Vehicle reminder shot for this posting
15/04/13 – 07:24
On the subject of gearboxes, Roger, some of the early Atlanteans had an alarming habit of trying to break the high jump record whenever first gear was engaged from stationary. The way to counteract this was to engage second, then when you felt the gear go in, go straight through into first. Not best practice I admit, but it worked.
15/04/13 – 07:26
Roger, all you say about the genesis of the gearboxes is correct but I think you are missing the point I’m making. Leyland owned 100% of Self Changing Gears in 1964 so the purchase of a gearbox built under licence by a then competitor, the licence being granted by a company Leyland 100% owned, seems both a nonsense and a coup for Jaguar.
Is there any reason the SCG could not have built the boxes for the Atlantean themselves?
As to the date of Leyland’s 100% ownership, it seems curious that Doug Jack, given his position in Leyland at the time he first published what is acknowledged to be THE definitive volume on the Leyland Bus, didn’t correct his statement in either the 1984 or 1992 editions as, by the time the latter was published, he had had 15 years to correct his "error" and thousands would have had chance to point it out.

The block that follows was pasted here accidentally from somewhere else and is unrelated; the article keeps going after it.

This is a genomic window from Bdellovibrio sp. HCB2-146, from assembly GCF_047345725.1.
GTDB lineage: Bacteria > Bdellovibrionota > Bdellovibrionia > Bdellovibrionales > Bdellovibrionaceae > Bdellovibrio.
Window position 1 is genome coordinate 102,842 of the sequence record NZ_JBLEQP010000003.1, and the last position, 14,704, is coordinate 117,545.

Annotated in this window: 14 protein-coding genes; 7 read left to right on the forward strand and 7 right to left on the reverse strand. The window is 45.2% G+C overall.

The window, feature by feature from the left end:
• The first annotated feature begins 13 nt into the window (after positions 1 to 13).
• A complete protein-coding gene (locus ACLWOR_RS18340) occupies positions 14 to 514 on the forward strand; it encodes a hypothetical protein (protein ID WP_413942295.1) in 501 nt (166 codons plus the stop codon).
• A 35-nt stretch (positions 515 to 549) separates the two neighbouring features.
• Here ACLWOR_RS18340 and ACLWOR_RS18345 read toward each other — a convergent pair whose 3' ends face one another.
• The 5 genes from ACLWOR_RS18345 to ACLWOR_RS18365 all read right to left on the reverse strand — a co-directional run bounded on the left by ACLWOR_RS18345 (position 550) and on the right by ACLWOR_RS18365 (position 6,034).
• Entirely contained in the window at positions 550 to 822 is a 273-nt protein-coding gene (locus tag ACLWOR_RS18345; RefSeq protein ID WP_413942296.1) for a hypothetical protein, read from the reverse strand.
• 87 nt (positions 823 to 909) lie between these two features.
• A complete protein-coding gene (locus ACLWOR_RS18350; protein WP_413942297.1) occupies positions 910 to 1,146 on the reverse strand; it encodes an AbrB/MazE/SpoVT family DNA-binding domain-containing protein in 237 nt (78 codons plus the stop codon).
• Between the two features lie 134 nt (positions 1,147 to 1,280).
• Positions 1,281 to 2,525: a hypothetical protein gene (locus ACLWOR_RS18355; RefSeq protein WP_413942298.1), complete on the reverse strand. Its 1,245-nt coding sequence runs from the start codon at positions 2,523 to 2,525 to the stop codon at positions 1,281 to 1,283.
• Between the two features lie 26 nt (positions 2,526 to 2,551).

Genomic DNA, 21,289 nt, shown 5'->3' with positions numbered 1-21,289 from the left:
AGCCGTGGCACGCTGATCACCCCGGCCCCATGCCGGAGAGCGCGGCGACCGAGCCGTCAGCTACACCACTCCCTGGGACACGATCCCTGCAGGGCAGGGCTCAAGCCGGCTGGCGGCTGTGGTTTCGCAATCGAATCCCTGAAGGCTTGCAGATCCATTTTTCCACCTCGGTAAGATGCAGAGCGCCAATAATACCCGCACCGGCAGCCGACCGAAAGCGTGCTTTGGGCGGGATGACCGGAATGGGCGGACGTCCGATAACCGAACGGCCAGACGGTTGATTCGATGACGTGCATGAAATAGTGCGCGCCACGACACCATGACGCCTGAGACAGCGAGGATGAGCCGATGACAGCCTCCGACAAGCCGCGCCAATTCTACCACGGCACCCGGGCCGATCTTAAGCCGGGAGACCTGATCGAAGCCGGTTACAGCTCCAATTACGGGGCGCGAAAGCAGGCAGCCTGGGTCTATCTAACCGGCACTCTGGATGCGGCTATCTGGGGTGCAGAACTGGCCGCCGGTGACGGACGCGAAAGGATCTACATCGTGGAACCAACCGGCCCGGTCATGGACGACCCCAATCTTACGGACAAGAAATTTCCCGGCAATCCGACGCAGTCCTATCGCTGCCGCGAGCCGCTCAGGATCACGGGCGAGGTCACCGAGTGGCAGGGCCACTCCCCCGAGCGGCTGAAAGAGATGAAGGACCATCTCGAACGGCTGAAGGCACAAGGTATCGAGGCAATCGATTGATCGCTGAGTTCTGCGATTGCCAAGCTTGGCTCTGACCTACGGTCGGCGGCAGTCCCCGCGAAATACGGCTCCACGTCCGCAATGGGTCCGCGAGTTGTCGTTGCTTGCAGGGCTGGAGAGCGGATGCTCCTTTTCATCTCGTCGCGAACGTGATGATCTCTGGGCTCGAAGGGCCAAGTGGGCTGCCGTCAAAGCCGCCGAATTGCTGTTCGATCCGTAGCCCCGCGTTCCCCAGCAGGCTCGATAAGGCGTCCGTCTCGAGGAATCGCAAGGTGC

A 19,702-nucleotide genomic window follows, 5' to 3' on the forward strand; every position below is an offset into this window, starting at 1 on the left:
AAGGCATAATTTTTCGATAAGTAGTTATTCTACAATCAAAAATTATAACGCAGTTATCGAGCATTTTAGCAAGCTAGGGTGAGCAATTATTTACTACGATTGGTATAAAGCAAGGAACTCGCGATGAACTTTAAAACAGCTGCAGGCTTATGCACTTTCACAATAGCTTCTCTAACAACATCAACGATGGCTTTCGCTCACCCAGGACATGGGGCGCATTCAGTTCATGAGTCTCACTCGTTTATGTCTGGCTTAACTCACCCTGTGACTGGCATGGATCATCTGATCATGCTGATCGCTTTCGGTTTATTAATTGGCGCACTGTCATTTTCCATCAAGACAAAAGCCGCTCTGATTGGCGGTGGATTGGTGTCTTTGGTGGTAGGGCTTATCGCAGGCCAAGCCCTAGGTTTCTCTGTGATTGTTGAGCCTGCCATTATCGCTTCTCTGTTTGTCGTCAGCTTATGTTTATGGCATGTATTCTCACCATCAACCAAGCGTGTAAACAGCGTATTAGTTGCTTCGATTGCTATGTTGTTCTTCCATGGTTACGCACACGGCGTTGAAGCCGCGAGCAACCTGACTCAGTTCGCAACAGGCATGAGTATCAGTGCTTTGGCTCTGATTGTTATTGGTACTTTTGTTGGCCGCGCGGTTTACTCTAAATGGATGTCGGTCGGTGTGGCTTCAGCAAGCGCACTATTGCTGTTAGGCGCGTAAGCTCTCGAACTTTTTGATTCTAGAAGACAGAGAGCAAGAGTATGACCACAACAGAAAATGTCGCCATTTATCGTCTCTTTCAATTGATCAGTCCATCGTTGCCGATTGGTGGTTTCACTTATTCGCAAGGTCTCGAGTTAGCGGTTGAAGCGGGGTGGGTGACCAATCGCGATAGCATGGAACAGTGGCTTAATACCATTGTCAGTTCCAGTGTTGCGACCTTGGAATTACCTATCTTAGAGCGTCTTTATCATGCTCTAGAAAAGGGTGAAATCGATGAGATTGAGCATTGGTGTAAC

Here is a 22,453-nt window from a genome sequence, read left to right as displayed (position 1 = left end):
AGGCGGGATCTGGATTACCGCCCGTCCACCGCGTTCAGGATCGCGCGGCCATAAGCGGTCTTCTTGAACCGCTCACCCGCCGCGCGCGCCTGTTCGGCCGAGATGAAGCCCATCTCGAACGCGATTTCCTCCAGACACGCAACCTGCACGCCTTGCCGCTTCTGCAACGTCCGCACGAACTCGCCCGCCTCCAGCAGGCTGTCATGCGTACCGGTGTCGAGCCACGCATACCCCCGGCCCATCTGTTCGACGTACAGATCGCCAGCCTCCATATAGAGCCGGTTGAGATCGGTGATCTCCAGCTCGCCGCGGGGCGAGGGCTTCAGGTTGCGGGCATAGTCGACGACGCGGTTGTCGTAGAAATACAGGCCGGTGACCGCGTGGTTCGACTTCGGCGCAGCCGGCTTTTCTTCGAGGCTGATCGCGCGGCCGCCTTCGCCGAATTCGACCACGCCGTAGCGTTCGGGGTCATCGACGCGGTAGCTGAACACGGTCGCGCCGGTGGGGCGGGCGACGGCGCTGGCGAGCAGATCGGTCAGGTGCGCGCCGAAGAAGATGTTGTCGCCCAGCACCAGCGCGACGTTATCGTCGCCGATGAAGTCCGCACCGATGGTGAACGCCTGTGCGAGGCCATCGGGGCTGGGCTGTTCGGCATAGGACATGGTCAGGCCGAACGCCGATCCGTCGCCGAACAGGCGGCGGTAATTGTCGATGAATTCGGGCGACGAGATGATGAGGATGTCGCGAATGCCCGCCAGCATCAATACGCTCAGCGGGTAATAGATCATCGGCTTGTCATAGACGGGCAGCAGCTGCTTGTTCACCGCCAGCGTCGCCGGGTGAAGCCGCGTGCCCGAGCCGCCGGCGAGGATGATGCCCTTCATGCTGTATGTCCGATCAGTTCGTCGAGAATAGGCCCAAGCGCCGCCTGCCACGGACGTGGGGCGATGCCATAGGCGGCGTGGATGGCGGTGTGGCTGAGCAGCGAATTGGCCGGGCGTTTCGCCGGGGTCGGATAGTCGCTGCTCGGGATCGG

I wonder if there is some misunderstanding somewhere of arrangements between the parties and the formal, legal transfer.
As to Leyland’s megalomania, I think it very unfair to tar the company with that brush throughout the 1960s. When the "real" Leyland Motors bought into or bought out companies, it was part of the usual cut and thrust of competitive business. The megalomania only came in with the setting up of British Leyland which was a nonsense in every respect and would have been equally so had there been no car division. What the Wilson Government seemed to want to achieve is what Attlee failed to do in the nationalisation of 1948, i.e. nationalise the production of road transport vehicles along side the nationalisation of the greater part of the geographical spread of the public transport providers in the UK
15/04/13 – 17:50